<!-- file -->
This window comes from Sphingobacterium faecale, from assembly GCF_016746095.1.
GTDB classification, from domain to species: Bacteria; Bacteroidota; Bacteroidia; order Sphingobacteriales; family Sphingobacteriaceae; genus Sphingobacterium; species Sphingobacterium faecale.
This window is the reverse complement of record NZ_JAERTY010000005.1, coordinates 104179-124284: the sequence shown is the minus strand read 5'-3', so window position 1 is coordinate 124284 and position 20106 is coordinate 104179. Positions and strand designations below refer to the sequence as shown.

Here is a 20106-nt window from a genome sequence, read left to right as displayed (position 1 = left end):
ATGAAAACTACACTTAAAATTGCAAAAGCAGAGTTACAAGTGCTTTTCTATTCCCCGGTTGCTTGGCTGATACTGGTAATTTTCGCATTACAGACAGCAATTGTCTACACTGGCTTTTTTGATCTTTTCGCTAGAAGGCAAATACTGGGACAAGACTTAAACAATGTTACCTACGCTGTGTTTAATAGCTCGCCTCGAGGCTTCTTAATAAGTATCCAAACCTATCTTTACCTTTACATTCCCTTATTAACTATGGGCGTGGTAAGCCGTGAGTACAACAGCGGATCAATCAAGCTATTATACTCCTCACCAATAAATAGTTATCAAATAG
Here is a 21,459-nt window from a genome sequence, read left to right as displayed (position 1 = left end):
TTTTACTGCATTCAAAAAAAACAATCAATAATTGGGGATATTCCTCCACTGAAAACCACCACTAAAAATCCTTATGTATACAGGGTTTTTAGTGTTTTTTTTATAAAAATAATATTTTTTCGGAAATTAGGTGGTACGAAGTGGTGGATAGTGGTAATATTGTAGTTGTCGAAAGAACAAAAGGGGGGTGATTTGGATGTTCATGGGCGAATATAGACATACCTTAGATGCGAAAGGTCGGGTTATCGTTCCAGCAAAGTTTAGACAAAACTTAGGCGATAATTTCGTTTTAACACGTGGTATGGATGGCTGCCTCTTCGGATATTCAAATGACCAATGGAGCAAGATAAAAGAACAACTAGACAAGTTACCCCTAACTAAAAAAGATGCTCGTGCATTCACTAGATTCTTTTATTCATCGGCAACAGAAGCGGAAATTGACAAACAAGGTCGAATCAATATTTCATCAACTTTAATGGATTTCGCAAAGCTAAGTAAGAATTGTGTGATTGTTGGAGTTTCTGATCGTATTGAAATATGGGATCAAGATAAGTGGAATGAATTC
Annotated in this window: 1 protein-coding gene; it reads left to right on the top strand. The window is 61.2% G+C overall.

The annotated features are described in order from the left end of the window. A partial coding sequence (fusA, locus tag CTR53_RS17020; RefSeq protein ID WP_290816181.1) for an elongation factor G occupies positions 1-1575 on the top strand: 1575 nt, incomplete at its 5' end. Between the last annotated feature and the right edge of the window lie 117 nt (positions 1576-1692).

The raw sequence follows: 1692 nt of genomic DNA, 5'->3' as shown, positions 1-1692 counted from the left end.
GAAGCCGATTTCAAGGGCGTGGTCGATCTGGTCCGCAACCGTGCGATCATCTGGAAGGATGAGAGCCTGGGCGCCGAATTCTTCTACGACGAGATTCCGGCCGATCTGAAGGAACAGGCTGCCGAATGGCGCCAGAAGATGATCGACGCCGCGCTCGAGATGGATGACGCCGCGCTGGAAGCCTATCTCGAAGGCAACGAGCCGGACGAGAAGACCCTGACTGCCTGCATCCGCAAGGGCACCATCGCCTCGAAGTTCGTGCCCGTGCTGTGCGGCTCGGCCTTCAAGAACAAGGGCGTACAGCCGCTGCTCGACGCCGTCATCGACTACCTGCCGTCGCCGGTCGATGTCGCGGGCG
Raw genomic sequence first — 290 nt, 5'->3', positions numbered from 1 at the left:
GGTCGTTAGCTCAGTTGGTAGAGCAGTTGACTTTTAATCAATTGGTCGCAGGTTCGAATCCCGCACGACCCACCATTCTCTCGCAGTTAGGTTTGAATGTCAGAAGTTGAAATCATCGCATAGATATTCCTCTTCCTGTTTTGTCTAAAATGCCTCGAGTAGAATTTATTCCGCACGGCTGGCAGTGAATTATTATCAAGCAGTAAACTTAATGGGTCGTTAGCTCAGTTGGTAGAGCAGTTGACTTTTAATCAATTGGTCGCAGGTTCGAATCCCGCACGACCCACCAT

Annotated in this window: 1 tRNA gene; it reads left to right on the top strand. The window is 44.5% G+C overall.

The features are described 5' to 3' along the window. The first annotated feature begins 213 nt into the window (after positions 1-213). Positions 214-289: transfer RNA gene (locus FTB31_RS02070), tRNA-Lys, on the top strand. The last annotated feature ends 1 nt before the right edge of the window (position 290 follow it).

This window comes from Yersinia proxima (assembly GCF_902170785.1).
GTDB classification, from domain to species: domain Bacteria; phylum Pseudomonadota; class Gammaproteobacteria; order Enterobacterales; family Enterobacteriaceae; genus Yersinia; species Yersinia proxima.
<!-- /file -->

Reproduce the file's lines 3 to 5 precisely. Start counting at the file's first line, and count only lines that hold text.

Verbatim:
This window is the reverse complement of record NZ_JAERTY010000005.1, coordinates 104179-124284: the sequence shown is the minus strand read 5'-3', so window position 1 is coordinate 124284 and position 20106 is coordinate 104179. Positions and strand designations below refer to the sequence as shown.

Here is a 20106-nt window from a genome sequence, read left to right as displayed (position 1 = left end):
ATGAAAACTACACTTAAAATTGCAAAAGCAGAGTTACAAGTGCTTTTCTATTCCCCGGTTGCTTGGCTGATACTGGTAATTTTCGCATTACAGACAGCAATTGTCTACACTGGCTTTTTTGATCTTTTCGCTAGAAGGCAAATACTGGGACAAGACTTAAACAATGTTACCTACGCTGTGTTTAATAGCTCGCCTCGAGGCTTCTTAATAAGTATCCAAACCTATCTTTACCTTTACATTCCCTTATTAACTATGGGCGTGGTAAGCCGTGAGTACAACAGCGGATCAATCAAGCTATTATACTCCTCACCAATAAATAGTTATCAAATAG